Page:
Vermont's Fabled Snow Trout

Vermont's Fabled Snow Trout

Pursuing one of the world's most elusive game fish

  • By: David Cleveland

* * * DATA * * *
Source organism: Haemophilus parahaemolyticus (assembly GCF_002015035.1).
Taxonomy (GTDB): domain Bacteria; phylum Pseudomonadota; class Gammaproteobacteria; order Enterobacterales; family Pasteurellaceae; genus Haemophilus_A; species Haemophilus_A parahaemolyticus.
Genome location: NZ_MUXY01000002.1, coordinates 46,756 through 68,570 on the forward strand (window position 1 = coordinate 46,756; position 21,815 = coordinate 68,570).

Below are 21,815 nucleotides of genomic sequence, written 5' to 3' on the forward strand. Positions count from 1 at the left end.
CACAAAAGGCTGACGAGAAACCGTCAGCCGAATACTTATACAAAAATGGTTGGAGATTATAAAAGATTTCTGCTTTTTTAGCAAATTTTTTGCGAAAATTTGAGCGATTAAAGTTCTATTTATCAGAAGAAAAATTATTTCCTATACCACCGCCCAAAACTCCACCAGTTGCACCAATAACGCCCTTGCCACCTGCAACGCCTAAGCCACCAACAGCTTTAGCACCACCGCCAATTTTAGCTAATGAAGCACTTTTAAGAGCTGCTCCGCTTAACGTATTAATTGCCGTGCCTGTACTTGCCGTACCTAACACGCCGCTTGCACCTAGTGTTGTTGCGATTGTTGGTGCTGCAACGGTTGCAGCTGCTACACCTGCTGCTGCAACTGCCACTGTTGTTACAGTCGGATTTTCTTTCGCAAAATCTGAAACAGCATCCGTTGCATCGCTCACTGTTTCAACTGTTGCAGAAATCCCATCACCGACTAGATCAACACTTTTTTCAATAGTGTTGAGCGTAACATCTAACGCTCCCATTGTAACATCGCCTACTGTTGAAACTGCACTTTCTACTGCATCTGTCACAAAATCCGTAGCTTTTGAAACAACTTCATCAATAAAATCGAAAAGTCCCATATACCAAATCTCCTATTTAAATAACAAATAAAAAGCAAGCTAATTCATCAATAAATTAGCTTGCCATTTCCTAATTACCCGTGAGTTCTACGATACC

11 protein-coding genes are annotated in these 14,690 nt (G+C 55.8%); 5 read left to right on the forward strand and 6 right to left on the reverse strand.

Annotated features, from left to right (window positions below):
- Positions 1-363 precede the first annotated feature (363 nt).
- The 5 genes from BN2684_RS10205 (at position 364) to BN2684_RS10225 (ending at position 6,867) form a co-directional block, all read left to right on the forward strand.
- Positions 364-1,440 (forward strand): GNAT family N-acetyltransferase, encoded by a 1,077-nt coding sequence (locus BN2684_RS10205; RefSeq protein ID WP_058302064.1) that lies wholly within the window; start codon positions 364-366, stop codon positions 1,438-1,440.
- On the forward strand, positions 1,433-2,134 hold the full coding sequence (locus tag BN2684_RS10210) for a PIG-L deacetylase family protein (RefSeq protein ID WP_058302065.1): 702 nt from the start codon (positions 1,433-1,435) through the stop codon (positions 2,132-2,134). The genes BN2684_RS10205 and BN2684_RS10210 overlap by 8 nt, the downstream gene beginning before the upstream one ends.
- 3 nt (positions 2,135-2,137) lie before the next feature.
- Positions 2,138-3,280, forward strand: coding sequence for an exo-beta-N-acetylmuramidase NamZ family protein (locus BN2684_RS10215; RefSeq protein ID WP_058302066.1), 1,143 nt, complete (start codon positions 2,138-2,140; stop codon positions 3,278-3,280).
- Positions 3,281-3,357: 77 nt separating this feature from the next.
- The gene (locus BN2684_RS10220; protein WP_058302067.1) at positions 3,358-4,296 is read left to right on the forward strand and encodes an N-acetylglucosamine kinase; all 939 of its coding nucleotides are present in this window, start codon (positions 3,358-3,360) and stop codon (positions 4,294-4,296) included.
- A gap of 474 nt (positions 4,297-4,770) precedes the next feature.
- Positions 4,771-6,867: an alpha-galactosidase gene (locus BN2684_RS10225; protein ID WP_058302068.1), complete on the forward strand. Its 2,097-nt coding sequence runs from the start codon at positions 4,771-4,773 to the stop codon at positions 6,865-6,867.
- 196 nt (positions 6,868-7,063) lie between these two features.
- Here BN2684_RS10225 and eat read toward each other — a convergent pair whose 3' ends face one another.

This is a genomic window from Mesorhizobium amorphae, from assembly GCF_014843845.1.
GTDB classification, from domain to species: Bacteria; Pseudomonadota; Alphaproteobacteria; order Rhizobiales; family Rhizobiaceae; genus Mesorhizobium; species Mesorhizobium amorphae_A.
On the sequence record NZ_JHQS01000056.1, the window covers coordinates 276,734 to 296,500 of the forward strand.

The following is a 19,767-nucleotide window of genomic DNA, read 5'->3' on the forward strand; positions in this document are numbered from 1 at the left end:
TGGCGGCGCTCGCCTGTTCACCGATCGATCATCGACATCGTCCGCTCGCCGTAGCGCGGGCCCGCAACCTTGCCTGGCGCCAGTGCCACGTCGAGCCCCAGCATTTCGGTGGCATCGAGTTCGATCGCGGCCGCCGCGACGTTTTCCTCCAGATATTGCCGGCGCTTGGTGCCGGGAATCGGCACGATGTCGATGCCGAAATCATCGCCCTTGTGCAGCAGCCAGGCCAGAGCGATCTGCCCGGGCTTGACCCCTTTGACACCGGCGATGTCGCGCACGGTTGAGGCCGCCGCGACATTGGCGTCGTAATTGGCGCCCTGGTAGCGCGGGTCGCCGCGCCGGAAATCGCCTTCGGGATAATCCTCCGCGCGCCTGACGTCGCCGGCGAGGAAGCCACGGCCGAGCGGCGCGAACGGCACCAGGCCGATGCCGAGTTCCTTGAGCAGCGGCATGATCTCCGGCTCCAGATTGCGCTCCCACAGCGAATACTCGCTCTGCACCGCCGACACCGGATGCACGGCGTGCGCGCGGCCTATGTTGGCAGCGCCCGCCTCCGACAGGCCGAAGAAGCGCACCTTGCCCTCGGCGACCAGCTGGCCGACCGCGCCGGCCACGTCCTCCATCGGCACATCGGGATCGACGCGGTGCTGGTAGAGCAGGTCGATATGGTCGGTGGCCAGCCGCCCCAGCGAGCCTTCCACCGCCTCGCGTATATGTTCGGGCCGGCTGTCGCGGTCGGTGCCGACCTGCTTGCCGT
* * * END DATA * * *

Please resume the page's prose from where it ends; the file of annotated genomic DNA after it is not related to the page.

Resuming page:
"I never would have believed it!" my friend Jay Baldwin said, staring at the frayed end of his sash-cord tippet. Dr. Baldwin, a Florida marine biologist, has battled bonefish, snook, tarpon and barracuda, but he had never seen anything shear off tippet strong enough to hold up a window. Was it a shard of ice…or was it a SNOW TROUT? We had been fishing the frozen foam line around the edge of a manure pile in a field above my house in Vermont-manure attracts turkeys, which attract the trout.Suddenly, I saw Jay rear back and try to set the hook, but in an instant he was broken off, and there was no sign of the fish. That's what happens when you try to outfox these huge, mysterious fish that have achieved an almost mythical status among the secretive anglers who pursue them. Not to be confused with the more well known Memphremagog furred trout, the north country's snow trout remain largely unknown outside of a small circle of men and women who pursue them with Ahab-like fanaticism. They guard their secrets like Druids. A Fateful Encounter I had been trying for years to catch a snow trout in the lakes and streams near my home without success. Even getting information about them was like pulling teeth. Mention snow trout around old-time Vermonters and they will often just smile at you cryptically. One summer I ran across a crusty old fisherman named "Cookie" on the Battenkill, and when I subtly worked snow trout into the conversation he became very quiet, held up a hand with only three fingers on it, and gave me a knowing look. It's also virtually impossible to find any written information on the subject. Hewitt and LaBranche don't mention snow trout, Brooks and Schweibert are notoriously closed-lipped on the subject, and I was only able to find one brief reference in Amundsen's journals. Then, almost a decade ago, while eavesdropping on two old timers in a local diner, I overheard one of them say, "There's snow trout on the McAllister place." That's when it hit me like a lightning bolt. There's no water on the McAllister place! I had been fishing all this time in the wrong places. Snow trout aren't water fish-they're snow fish! The place to find them was in the deep snow in woods and fields! That realization opened up a whole new sporting world for me, which I am willing to share with you in order to win new converts to the pursuit of Salmo Popsiclus. It can be hard, it can be cold, and it can be frustrating, but believe me, once you're up here in February during the snow flea hatch, you'll be spoiled for other types of fishing forever. Where and How to Find Snow Trout The same sound principle that applies to regular trout applies to snow trout as well: Find the food sources and you'll find the trout. What do snow trout eat? Judging from what you find on the snow, and on the ground in the spring after the snow melts, they eat just about everything. Birds, squirrels and rodents seem to top the list, but I've also found evidence, discarded in odd, out-of-the-way places, which suggests that over the centuries they may have developed a liking for human cast-offs, including sandwiches and even an occasional Bud Lite. That may explain the often vicious strikes I've had on a beef-jerky streamer of my own devising. (See other suggested flies on page 51.) Good places to find fish are along weed and brush edges, by deer trails and the aforementioned manure piles. Spillage from bird feeders attracts mice and voles, particularly in low light, so backyards with feeding stations are a good bet. (Be sure to ask the owner's permission first.) One collection of three feeders in the Bridgewater, Vermont, area is so productive that Tom Rosenbauer is reputed to have said it was "the best snow-trout birdfeeder spot I've ever worked, and that includes in Argentina and New Zealand!" Although most often associated with bass angling, structure fishing is also important to snow trout fishing. Never pass up the snow piles that come off the roofs of a promising barn or outbuilding. Where snow comes off the confluence of two roofs can be especially productive. Even small structures can attract these voracious fish. Veteran snow trout angler Terry Boone told me he's had his best strikes around an isolated two-holer outside of Norwich, Vermont (though he's sworn me to secrecy about the location). Don't pass up those mid-field rocks, either. The snow current slows down around them, so the areas in front and behind them can hold good fish. Learn to Spot Trout Snow trout are practically invisible to the untrained eye. But once I became attuned to them, I was able to see signs of them almost everywhere. Learning the different rise forms can help. Flocks of blue jays or chickadees diving over the snow are a dead giveaway, but often the signs are a lot more subtle. Look for "nervous" snow that quivers or moves in odd ways. Up here, the natives sometimes call that "Jello snow." (A word to the wise from veteran snow trout guide, John Marshall, however: Don't eat "Jello snow.") Keep honing your spotting skills. The more time you spend doing it, the better you'll get. I believe it may have been Lou Tabory who said, "Time on the tundra is the best teacher." Equipment People who only fish occasionally for snow trout can get by with a good stout 8- or 9- weight rod. Sinking-tip or full-sinking lines will help you get down deep fast. But those of us who fish many days a winter have made some equipment modifications you may find helpful. I've replaced my fly line with "Wunda-drya" plastic-coated clothes line, with four to five feet of cotton sash-cord for a tippet. The slick plastic coating on the line really helps it shoot through the guides, while the sash cord give you terrific strength while maintaining suppleness even in cold conditions. Its white color becomes practically invisible in the snow, and it takes knots well. Old-time die-hards, however, swear by their traditional line: good ole chartreuse "weed whacker" line. When you're into the really big ones, a bungee-cord shock tippet with a "By Jimmini Twist" is also useful. Tips and techniques To cover a lot of acres, I suggest one of two techniques. Purists like the "ski troll" method, which is particularly good for covering slopes and rolling terrain. It has the added benefit of letting you use two poles at once. The more high-tech alternative is the Snowmobile Cast 'n Blast. Snow trout fishermen have actually fished the entire "center island" section of Interstate 89 using this rapid-moving technique, and it is the method many professional snow trout guides use. Snowmobiles can carry one fisherman or two, and can accommodate the use of downriggers to get your fly down to where the big ones lurk. Of course, if you use this technique, please observer proper etiquette and never cut between a snow-wader and the area he is trying to fish. Here's another great tip from the old timers. Carry a tin of Grade A amber maple syrup with you. A dab behind each ear will help mask your scent, while a liberal application on your fly can draw trout from as far away as 50 feet! Some people have asked me if there is a best phase of the moon during which to fish. I say that's a lot of hooey! Honestly now, who would believe such a blend of old folk tale and malarkey? If You Go The best time to go is in January and February, though if we have a late March blizzard the fishing can be fantastic. (Remember, the regular trout season is closed in the winter in Vermont.) Don't wait too late, though, because as the snow recedes the fish will begin to withdraw up through Canada to the permafrost. Dress in layers-about 60 of them, but don't neglect the all-important access flaps. Most important of all, don't get discouraged. It can take thousands of casts to get the fish of a lifetime. Some of the most skilled, experienced snow trout anglers in the world-even the renowned James Otranto-have gone fishless for seasons. I myself have yet to actually land a fish, though the hookups alone are more than worth it. A friend of mine from Wisconsin thinks I'm crazy, "wasting my time." He says a good snow muskie eats snow trout for breakfast, and tends to grow larger. But I remain loyal, dedicated and hopeful. One last pointer: Once in a while you may hook a so-called "trash fish" while angling for snow trout. Don't be snobbish. Some people dismiss them, calling them "paulies," but the locals know that with a little tartar sauce they can be great eating. Good luck! Dave Cleveland lives in central Vermont, from where he offers his profound apologies to fellow fly-fishers everywhere.